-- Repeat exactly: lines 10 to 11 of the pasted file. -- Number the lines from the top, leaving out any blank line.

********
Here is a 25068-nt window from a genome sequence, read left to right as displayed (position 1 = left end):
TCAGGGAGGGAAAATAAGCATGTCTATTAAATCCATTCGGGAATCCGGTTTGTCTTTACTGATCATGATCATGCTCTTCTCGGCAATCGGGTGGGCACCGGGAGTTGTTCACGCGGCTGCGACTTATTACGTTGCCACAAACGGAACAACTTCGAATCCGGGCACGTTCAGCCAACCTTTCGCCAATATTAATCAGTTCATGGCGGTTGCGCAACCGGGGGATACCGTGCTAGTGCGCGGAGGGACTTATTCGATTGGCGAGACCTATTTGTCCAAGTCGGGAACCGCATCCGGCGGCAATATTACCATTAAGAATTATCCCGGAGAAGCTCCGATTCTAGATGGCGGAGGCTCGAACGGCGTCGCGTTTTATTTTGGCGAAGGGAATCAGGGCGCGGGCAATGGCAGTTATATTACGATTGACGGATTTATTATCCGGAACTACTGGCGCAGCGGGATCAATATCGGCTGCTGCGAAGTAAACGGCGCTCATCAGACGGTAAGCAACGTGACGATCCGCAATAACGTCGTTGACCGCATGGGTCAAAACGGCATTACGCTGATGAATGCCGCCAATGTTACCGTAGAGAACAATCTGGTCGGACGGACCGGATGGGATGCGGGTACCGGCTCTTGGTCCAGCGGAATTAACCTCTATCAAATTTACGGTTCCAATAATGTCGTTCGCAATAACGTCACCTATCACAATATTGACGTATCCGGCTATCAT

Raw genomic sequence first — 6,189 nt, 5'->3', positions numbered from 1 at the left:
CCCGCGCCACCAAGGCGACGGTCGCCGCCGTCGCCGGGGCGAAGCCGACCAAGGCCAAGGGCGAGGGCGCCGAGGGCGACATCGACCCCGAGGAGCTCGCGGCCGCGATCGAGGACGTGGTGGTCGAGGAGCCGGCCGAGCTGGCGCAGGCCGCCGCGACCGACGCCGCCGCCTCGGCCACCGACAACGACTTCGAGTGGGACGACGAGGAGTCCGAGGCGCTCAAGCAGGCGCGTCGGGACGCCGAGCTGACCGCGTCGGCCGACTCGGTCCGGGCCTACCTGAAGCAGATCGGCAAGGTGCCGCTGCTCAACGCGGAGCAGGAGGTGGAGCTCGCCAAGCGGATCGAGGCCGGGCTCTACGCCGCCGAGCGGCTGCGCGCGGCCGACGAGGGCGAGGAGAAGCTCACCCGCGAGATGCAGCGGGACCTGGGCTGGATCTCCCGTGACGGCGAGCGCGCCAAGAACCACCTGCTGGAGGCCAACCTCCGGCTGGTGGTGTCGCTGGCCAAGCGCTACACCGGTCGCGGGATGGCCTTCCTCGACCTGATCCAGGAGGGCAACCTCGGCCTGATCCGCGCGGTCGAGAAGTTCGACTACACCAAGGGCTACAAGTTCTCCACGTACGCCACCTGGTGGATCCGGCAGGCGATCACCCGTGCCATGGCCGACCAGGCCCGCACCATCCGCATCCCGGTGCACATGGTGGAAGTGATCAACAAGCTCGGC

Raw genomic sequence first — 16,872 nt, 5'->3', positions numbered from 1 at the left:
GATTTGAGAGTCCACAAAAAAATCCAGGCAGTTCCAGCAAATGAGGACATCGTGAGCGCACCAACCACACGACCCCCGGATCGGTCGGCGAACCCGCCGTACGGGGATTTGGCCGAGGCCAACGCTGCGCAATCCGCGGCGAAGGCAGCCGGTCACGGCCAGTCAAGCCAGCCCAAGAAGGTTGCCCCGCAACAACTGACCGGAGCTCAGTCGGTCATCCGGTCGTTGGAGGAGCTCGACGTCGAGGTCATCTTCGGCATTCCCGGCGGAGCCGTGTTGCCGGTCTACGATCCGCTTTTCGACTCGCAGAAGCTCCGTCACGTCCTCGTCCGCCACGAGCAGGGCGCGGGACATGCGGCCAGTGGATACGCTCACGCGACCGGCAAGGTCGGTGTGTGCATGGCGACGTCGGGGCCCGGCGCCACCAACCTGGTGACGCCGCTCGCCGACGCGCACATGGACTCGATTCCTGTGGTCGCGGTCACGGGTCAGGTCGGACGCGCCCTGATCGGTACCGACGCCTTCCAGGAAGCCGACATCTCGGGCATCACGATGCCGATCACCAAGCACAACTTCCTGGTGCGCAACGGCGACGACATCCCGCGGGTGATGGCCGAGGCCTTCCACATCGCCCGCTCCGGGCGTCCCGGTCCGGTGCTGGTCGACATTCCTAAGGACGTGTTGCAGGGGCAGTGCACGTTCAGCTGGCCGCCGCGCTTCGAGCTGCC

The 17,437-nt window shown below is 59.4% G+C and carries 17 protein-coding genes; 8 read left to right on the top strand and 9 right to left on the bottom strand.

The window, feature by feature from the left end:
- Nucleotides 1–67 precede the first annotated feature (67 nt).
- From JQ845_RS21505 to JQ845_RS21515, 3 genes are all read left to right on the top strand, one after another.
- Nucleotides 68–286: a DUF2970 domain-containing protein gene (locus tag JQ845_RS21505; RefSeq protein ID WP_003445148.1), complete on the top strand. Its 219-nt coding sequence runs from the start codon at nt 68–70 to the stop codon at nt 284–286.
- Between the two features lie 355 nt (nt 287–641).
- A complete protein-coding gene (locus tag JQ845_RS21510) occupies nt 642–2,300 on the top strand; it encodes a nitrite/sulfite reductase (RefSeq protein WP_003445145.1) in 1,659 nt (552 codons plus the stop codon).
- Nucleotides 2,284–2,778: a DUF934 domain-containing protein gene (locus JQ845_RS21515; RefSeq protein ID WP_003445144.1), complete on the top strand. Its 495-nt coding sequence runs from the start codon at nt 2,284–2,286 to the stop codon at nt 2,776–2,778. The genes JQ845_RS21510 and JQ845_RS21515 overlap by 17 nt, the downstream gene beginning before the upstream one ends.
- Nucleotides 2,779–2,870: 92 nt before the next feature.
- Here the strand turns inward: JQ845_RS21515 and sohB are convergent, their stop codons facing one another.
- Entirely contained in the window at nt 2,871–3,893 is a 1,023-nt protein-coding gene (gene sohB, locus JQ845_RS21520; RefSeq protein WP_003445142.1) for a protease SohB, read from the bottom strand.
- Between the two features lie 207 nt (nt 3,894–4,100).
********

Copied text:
- From JQ845_RS21505 to JQ845_RS21515, 3 genes are all read left to right on the top strand, one after another.
- Nucleotides 68–286: a DUF2970 domain-containing protein gene (locus tag JQ845_RS21505; RefSeq protein ID WP_003445148.1), complete on the top strand. Its 219-nt coding sequence runs from the start codon at nt 68–70 to the stop codon at nt 284–286.